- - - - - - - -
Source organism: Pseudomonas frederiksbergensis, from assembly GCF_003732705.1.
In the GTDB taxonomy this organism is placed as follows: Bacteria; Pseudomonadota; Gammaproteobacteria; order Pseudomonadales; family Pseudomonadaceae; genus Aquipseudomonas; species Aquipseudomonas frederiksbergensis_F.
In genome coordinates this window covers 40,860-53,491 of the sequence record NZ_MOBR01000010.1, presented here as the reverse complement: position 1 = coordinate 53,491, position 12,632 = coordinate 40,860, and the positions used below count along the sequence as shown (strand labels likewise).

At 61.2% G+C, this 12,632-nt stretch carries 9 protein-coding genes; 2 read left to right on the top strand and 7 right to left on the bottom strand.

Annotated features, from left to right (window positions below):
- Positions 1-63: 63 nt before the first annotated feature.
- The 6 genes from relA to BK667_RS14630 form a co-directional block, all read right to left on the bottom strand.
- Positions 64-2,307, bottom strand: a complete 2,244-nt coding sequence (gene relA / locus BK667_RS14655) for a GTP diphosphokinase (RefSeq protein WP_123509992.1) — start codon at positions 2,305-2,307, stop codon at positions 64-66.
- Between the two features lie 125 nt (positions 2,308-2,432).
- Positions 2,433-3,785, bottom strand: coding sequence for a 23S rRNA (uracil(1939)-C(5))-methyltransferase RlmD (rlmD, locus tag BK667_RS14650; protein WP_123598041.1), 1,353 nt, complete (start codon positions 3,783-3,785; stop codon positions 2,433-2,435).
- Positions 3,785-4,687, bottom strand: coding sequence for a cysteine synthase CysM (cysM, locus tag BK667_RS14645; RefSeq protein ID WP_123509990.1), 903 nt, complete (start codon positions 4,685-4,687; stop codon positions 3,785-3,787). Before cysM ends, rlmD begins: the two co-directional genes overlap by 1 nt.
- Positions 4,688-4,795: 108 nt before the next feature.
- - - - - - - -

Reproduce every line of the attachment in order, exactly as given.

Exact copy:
Source organism: Pseudomonas frederiksbergensis, from assembly GCF_003732705.1.
In the GTDB taxonomy this organism is placed as follows: Bacteria; Pseudomonadota; Gammaproteobacteria; order Pseudomonadales; family Pseudomonadaceae; genus Aquipseudomonas; species Aquipseudomonas frederiksbergensis_F.
In genome coordinates this window covers 40,860-53,491 of the sequence record NZ_MOBR01000010.1, presented here as the reverse complement: position 1 = coordinate 53,491, position 12,632 = coordinate 40,860, and the positions used below count along the sequence as shown (strand labels likewise).

At 61.2% G+C, this 12,632-nt stretch carries 9 protein-coding genes; 2 read left to right on the top strand and 7 right to left on the bottom strand.

Annotated features, from left to right (window positions below):
- Positions 1-63: 63 nt before the first annotated feature.
- The 6 genes from relA to BK667_RS14630 form a co-directional block, all read right to left on the bottom strand.
- Positions 64-2,307, bottom strand: a complete 2,244-nt coding sequence (gene relA / locus BK667_RS14655) for a GTP diphosphokinase (RefSeq protein WP_123509992.1) — start codon at positions 2,305-2,307, stop codon at positions 64-66.
- Between the two features lie 125 nt (positions 2,308-2,432).
- Positions 2,433-3,785, bottom strand: coding sequence for a 23S rRNA (uracil(1939)-C(5))-methyltransferase RlmD (rlmD, locus tag BK667_RS14650; protein WP_123598041.1), 1,353 nt, complete (start codon positions 3,783-3,785; stop codon positions 2,433-2,435).
- Positions 3,785-4,687, bottom strand: coding sequence for a cysteine synthase CysM (cysM, locus tag BK667_RS14645; RefSeq protein ID WP_123509990.1), 903 nt, complete (start codon positions 4,685-4,687; stop codon positions 3,785-3,787). Before cysM ends, rlmD begins: the two co-directional genes overlap by 1 nt.
- Positions 4,688-4,795: 108 nt before the next feature.